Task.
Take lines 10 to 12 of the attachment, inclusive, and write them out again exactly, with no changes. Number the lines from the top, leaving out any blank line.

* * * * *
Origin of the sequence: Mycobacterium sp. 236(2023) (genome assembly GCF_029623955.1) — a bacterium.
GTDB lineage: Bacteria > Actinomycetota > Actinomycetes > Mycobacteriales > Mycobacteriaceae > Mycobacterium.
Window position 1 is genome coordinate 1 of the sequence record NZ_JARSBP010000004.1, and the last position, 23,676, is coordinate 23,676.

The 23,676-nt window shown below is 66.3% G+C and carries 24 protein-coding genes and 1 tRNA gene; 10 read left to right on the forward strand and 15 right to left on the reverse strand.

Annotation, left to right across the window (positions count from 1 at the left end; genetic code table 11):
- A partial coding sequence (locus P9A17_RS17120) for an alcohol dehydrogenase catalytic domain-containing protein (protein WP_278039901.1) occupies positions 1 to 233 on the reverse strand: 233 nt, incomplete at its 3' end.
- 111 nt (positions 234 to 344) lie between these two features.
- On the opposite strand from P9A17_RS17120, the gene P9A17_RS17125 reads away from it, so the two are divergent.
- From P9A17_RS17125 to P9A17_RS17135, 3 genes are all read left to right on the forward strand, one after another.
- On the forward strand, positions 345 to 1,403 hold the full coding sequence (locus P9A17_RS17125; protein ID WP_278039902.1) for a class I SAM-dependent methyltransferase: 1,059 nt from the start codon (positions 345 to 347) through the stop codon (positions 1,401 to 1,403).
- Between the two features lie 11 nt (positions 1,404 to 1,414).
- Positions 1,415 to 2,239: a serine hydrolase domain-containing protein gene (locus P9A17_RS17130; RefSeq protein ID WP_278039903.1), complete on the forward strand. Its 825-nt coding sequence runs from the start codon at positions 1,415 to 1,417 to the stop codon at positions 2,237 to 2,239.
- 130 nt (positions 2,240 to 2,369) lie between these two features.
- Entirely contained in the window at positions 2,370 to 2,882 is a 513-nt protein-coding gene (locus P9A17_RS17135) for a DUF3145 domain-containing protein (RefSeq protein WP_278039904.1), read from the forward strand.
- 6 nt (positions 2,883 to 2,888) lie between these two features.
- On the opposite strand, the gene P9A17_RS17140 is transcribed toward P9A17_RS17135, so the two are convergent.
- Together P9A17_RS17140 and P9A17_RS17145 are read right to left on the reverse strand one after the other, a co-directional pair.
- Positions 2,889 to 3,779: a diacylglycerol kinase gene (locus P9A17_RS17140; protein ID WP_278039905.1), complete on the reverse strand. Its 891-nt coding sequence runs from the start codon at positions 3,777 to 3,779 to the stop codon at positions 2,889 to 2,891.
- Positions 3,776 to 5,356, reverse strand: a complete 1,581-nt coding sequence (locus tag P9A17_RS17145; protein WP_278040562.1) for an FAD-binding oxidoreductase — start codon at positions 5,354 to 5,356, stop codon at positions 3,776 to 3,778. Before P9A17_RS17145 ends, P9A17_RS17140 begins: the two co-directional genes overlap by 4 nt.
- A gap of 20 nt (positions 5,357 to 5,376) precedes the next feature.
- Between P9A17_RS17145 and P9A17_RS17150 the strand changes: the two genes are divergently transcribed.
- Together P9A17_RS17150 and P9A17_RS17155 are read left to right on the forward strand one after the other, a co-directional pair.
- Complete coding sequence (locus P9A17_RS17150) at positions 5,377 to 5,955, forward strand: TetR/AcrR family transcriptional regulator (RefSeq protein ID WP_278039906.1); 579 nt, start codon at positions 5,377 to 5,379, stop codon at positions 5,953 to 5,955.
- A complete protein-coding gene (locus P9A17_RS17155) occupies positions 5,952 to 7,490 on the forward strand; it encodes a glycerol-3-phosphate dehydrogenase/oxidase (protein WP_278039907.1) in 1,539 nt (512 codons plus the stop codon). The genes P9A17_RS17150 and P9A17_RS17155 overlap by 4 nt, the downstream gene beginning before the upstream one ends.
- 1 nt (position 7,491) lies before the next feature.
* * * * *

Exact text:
- On the forward strand, positions 345 to 1,403 hold the full coding sequence (locus P9A17_RS17125; protein ID WP_278039902.1) for a class I SAM-dependent methyltransferase: 1,059 nt from the start codon (positions 345 to 347) through the stop codon (positions 1,401 to 1,403).
- Between the two features lie 11 nt (positions 1,404 to 1,414).
- Positions 1,415 to 2,239: a serine hydrolase domain-containing protein gene (locus P9A17_RS17130; RefSeq protein ID WP_278039903.1), complete on the forward strand. Its 825-nt coding sequence runs from the start codon at positions 1,415 to 1,417 to the stop codon at positions 2,237 to 2,239.